34 APRIL 2016 | HorseIllustrated.com
increase your electricity bill by $30
For those of us living in
northern states, insulated bucket
holders, either purchased or
homemade, make barn life easier.
A little bit of insulation means no
more swinging a rubber mallet at
the side of the bucket to break up
the ice every day.
Large, outdoor tanks can be
set inside a heavily insulated
box with a piece of floating hard
insulation on the water surface.
My 100-gallon tank in Maine
11. Bright Ideas
stays amazingly ice-free most
days in the winter. There are no
extra electricity expenses and
no extension cords crisscrossing
If you’re guilty of leaving on lights
after you’ve left the bathroom, tack
room or feed room, install motion
sensors and watch your electricity
bill go down. This, combined with
energy-e;cient LED lights, is
a money and aggravation saver.
Exterior lighting on motion
sensors also saves money.
You may hear that
motion sensors are
unreliable, but if they
are set up correctly, they
work great. I’ve used
them on my farm for
more than 25 years.
No power in an
outbuilding? A battery-operated motion-sensor
LED light is the answer.
The one in my hay barn
has been operating on the
same set of batteries for
12. Shelve It
Roll those grain bins out
of the way. Shop for used
kitchen cabinets with
slide-out bases, or just add
a countertop and mount
your grain bins on barrel
dollies, then roll them
under the counter. You’ll
wonder what you did
without this additional
work and storage space
Metal trash cans are 100
percent rodent-proof, and being
able to move them around allows
you to keep the floors swept clean.
13. Open-Door Policy
Another old-school idea is to put
solid board rails in doorways when
barn doors are open. Fit the boards
into slots so they can be dropped
down easily for people, yet keep a
loose horse from leaving the barn.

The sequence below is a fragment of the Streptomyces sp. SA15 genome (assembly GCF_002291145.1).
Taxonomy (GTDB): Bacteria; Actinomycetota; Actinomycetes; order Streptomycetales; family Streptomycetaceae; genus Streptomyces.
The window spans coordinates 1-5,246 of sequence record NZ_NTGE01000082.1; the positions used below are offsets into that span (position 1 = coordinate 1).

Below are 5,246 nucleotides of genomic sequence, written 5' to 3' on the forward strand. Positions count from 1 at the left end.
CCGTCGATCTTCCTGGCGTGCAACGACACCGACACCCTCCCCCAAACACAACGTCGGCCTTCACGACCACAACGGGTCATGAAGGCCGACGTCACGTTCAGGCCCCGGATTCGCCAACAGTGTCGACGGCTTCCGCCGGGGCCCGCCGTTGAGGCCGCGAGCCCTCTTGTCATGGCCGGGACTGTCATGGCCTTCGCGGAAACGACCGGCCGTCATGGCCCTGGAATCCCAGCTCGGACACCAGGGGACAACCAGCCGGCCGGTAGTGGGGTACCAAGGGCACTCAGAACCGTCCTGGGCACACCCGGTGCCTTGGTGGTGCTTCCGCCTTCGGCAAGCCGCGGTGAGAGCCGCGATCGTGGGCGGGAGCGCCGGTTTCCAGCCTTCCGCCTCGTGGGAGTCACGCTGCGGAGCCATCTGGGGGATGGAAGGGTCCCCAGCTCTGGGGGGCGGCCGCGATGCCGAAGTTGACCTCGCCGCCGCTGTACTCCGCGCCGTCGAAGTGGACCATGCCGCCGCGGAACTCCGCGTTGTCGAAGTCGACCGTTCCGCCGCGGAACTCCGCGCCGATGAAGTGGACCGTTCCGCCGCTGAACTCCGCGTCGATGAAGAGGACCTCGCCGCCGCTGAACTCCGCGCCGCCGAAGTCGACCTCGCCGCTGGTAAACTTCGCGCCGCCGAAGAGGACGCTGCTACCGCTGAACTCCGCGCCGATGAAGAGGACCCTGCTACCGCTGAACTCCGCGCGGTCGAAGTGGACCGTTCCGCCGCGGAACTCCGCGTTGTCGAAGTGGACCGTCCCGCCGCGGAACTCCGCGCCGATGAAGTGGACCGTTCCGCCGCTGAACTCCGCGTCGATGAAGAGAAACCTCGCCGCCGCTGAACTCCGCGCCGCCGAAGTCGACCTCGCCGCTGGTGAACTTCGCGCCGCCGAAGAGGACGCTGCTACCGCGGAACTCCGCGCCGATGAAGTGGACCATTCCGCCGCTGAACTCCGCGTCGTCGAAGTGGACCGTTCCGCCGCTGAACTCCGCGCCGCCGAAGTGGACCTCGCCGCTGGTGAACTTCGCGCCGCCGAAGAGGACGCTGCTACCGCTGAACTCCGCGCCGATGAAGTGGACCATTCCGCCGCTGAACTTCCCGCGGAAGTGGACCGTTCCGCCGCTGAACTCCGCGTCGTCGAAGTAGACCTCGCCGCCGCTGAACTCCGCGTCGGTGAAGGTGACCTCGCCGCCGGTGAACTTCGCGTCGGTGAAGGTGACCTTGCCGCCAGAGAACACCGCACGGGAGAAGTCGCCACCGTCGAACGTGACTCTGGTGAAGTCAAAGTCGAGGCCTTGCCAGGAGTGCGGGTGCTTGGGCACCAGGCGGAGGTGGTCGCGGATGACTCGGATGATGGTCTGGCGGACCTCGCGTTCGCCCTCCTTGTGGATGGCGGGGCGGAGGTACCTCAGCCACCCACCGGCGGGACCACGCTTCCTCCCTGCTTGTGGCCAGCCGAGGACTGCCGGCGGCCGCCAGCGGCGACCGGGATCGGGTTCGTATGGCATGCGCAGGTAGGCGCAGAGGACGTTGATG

Good ventilation is key to your
horses’ health, and these board
rails will allow you to leave the
doors open, even if you own an
14. Save on Salt
Instead of buying small salt bricks
or spools, buy a 50-pound block
and place it in a corner of the stall.
It will keep your horse happy and
provide a source of salt for more
than a year. On a pound-per-pound
basis, you will save $40 or more a
year. As a side benefit, many horses
that chew up the smaller bricks
will just lick the larger block.
15. Nothing But Net
For years, I fed hay outside on
the ground, but when horses
had their fill, they wasted the
remaining hay and trampled it
into the dirt. Hanging hay nets
reduces hay waste, but wrestling
the hay into the nets each day is
At a dressage farm that I visited,
I noticed they had hay-net hoops.
This was the best of both worlds—
no more hay waste and no hassle
putting the hay in the net.
Become an idea shopper!
Hundreds of ideas like this
abound at stables that you visit.
Keep your eyes peeled and look
for them. By sharing ideas and
looking at the ways that others are
doing things, we can all benefit. HI
DUSTY PERIN is a freelance equine
photographer based in Maine.
Put grain bins on
slide-out bases under
a countertop for more
work and storage space.